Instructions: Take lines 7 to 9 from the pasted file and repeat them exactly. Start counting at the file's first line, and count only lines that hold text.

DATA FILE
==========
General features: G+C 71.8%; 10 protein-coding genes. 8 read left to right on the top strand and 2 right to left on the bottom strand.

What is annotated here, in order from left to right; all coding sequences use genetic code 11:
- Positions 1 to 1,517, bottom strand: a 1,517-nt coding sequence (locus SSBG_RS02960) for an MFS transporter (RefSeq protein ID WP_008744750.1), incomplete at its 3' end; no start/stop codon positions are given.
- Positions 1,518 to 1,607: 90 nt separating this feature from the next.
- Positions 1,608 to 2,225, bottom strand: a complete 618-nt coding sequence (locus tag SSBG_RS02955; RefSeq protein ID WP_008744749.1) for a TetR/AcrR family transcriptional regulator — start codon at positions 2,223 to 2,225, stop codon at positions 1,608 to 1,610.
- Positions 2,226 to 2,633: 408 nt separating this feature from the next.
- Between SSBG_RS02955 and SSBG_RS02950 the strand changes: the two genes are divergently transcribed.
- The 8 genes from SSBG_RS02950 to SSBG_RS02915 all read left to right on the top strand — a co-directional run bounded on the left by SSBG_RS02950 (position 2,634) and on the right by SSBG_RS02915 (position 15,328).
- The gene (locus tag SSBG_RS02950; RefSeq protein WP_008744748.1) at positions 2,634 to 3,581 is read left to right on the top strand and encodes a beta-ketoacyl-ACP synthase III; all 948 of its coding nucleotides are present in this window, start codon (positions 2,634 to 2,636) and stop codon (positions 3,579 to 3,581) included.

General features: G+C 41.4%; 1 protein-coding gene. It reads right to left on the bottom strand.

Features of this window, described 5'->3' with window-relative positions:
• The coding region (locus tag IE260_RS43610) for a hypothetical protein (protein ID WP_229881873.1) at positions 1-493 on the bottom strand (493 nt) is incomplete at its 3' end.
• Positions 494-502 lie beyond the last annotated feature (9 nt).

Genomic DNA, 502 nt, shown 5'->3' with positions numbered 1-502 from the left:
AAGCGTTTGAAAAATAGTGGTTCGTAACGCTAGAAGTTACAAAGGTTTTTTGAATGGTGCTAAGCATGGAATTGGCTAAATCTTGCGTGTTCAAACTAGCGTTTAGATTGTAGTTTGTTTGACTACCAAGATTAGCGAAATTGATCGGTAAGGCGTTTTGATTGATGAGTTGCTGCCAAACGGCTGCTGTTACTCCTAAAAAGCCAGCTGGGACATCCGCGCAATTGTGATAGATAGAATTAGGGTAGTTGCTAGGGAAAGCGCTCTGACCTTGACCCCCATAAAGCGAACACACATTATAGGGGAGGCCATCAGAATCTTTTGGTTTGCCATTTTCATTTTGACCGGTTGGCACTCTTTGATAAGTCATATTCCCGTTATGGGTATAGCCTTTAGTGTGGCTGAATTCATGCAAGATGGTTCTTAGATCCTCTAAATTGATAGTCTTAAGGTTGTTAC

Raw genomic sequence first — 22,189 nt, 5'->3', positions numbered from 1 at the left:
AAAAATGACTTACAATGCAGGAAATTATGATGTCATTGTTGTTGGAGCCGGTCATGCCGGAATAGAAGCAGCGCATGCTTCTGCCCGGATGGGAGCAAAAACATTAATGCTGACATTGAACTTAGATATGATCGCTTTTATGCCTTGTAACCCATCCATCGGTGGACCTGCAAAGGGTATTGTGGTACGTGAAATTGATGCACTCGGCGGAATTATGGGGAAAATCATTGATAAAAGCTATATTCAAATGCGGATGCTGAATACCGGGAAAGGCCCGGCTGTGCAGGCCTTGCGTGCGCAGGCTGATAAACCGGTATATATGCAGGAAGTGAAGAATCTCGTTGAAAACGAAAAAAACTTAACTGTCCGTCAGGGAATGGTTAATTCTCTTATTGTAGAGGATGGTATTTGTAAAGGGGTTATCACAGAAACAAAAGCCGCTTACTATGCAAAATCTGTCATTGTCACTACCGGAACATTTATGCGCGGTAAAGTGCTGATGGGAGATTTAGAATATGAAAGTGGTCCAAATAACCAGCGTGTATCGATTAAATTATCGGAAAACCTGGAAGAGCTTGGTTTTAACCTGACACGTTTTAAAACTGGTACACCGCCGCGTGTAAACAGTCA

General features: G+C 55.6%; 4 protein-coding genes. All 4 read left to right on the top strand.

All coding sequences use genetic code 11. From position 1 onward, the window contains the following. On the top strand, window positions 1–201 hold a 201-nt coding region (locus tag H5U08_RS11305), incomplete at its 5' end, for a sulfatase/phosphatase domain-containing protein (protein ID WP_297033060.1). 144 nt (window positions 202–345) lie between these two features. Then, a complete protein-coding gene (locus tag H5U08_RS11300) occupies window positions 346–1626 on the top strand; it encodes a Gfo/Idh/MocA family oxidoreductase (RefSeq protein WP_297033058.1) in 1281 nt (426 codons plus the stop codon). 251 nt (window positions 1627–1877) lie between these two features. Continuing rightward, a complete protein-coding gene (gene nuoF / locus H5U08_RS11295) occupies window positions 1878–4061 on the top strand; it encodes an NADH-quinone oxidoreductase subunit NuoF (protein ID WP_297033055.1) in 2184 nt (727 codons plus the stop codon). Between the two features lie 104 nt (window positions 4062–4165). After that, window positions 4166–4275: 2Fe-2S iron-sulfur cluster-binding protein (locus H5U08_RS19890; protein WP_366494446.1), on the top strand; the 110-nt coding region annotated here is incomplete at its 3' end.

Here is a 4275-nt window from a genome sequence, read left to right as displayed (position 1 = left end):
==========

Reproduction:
- Between SSBG_RS02955 and SSBG_RS02950 the strand changes: the two genes are divergently transcribed.
- The 8 genes from SSBG_RS02950 to SSBG_RS02915 all read left to right on the top strand — a co-directional run bounded on the left by SSBG_RS02950 (position 2,634) and on the right by SSBG_RS02915 (position 15,328).
- The gene (locus tag SSBG_RS02950; RefSeq protein WP_008744748.1) at positions 2,634 to 3,581 is read left to right on the top strand and encodes a beta-ketoacyl-ACP synthase III; all 948 of its coding nucleotides are present in this window, start codon (positions 2,634 to 2,636) and stop codon (positions 3,579 to 3,581) included.